I am currently writing from my art desk, where I am surrounded by sketches, toolboxes, vintage clay bowls, glass yogurt containers, and mason jars filled with the tools of my trade. Colors and texture everywhere my eyes stop to look. Each of my mixed-media tools carefully organized and well worn. These tools that surround me are the tools that help me tell my story.
There were years where I mistakenly believed that collecting and buying art supplies equated to creating art and being an artist. It is so much fun, though, to buy new supplies, isn’t it? I would buy more supplies and tools based on advice from another creative, and then never use them and often forget why I even purchased them in the first place.
It was only when I began showing up in my own life through practice and experimentation that I first learned about my tools, what worked within my own practice, and also how to use them together creatively. It didn’t take long to begin filtering out all of the supplies that had been purchased in haste and to know—really know—my tools and how to use them. I believe that once you figure out your palette and which tools are staples in your creativity, creating comes easier. You also spend your mental and physical energy on your work, instead of trying to decide what supply to use next.
The more I practice and create, the fewer supplies I surround myself with. I keep the supplies I use less frequently in another space in my studio, where they are accessible, but not distracting. I always love hearing what supplies and tools other artists use the most, but I am now wiser before purchasing. As creatives, we love the colors, textures, and beauty of art supplies. Hopefully we can all find what works for each of us, and never mistake the fun of buying supplies for the enjoyment of creating with them.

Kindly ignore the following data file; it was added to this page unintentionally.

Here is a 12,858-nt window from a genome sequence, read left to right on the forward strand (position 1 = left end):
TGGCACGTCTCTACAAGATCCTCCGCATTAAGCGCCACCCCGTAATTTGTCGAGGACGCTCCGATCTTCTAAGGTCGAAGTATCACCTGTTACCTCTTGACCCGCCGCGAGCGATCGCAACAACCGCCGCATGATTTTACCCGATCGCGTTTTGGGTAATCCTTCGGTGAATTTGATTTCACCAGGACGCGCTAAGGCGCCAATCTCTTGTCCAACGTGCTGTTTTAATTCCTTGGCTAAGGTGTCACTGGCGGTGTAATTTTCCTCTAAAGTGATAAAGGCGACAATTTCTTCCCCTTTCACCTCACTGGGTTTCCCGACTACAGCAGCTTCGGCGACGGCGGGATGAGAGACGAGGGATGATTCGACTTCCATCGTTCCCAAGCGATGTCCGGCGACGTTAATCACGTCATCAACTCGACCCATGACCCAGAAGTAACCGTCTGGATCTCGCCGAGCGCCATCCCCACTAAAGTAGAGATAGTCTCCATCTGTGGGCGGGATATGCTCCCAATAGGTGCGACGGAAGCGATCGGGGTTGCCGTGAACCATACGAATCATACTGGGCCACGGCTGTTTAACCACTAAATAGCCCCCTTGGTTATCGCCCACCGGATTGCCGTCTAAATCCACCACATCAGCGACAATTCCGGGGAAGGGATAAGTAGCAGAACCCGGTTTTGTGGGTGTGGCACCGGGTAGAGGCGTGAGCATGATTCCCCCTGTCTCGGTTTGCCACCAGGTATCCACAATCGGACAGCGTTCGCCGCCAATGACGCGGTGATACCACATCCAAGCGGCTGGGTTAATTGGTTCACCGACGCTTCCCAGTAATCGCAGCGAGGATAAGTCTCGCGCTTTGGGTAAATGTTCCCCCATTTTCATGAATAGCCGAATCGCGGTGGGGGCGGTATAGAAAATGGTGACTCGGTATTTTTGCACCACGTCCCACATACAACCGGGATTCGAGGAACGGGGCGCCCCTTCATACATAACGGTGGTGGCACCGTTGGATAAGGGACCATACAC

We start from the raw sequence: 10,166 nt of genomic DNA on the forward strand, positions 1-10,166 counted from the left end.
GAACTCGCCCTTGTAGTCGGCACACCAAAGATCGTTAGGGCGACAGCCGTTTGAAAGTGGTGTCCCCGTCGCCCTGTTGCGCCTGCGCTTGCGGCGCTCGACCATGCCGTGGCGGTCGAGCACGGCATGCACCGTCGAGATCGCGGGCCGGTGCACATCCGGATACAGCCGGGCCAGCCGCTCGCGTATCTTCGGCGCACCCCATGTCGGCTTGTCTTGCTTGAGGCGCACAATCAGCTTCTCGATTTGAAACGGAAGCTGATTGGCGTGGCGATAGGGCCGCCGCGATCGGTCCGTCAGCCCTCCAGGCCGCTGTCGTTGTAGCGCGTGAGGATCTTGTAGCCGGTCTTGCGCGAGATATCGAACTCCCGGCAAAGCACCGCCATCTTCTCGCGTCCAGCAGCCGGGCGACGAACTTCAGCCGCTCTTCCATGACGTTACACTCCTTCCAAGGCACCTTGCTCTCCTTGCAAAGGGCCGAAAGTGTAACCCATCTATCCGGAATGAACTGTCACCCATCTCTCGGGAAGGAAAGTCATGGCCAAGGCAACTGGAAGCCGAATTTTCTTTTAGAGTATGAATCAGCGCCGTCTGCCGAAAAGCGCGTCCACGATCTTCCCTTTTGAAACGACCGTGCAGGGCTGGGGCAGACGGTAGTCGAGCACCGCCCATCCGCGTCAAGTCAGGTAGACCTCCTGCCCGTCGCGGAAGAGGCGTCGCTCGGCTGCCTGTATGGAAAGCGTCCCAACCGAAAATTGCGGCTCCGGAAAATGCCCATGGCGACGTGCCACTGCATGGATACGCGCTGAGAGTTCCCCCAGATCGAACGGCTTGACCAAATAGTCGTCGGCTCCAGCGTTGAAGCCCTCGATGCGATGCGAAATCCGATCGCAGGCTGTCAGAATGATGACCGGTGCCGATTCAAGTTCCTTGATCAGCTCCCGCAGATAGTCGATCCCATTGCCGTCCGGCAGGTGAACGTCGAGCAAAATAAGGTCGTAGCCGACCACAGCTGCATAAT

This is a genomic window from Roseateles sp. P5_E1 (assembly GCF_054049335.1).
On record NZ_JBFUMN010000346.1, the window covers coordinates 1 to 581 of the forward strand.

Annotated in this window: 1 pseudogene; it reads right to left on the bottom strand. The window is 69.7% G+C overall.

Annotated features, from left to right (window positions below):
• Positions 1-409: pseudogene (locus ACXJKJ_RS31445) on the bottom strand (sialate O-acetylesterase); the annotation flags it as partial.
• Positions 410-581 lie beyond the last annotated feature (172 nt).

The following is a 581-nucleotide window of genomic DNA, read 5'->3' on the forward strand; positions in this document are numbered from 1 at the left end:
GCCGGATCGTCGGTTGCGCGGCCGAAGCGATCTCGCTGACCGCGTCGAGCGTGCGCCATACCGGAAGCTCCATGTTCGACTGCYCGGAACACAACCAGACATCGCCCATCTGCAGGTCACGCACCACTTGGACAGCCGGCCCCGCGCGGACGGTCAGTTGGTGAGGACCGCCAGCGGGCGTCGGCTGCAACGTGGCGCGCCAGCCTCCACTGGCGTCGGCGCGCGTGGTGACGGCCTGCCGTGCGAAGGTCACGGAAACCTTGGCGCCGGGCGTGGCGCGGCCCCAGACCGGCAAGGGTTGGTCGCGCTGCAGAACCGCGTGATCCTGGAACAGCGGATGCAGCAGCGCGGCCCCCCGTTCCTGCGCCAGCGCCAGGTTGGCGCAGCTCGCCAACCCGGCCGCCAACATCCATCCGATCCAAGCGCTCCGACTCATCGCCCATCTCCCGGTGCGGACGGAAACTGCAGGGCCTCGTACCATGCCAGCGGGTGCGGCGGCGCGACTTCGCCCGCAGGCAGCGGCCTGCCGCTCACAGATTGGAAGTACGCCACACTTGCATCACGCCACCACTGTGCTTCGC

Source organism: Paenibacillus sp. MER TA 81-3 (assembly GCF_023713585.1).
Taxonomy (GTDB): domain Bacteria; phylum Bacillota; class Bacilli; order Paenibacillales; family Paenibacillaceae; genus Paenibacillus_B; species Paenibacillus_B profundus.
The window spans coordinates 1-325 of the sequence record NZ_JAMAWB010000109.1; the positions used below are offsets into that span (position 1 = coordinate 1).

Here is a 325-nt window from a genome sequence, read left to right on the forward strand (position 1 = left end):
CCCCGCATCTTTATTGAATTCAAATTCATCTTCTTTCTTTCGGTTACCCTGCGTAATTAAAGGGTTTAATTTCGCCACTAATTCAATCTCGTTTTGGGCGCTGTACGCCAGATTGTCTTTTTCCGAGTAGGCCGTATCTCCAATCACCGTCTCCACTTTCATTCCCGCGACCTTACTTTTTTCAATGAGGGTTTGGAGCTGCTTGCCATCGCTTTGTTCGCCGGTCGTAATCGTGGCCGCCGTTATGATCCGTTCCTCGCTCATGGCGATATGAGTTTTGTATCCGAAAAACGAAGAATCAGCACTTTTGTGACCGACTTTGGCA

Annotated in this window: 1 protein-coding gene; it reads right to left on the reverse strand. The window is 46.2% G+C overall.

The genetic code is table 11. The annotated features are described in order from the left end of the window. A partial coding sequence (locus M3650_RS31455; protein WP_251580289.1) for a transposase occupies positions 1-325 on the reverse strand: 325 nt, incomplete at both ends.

Here is my list of current (for now!) top 10 mixed-media tools for making art:
1. Vintage ephemera: I am a paper girl and will be until the day I die. Give me the real thing, and if it is aged and has a story, even better. I am constantly on the hunt for vintage ledgers, letters, book pages, postcards, and labels. These are treasures to me, and I include them in my collage work, journal making, and mixed-media pieces. The aged patina instantly adds depth and interest, and it gives me so much joy to repurpose something I find beautiful that others may throw away.
2. Rusty transfers: I have transferred rust onto wood panels, canvas, watercolor paper, and natural fiber fabrics such as muslin and cheesecloth, all for the love of rust and the beauty it adds to art! Using a 1:1 mixture of white vinegar and water in a spray bottle and some really rusty finds, you can create unexpected marks in your work.
3. Charcoal: Charcoal is the most lovely medium because it can be used dry, moved around with water, or even used with white gesso to create gorgeous blue/grey tones. There are few pieces that I do not start with a charcoal sketch and then make come to life through other techniques. Charcoal is inexpensive, portable, and adds drama to any piece.
4. Stabilo-All pencil: The black Stabilo-All pencil is right up there with charcoal as a staple in almost anything I create. Whether I’m creating a simple sketch or more detailed work, the Stabilo is one of my most hard-working tools. It can even write in wet mediums. Because it is water soluble (it moves with water), you can get so many values from one simple tool.
5. Mark-making tools: A sure-fire way to guarantee that your work looks like your work is to know what marks resonate with you. Often your marks will be created with a paintbrush, pastel, or charcoal. Other times you might create unique marks by cutting into your mediums with a bamboo skewer, palette knife, sculpting tool, or even repurposing kitchen or garage tools to create the marks that you are after. One of my favorite mark-making techniques is to cut into wet paint with my Faber-Castell palette knife. Whether I’m making tick marks, lines, or imagery, this technique instantly makes a piece mine.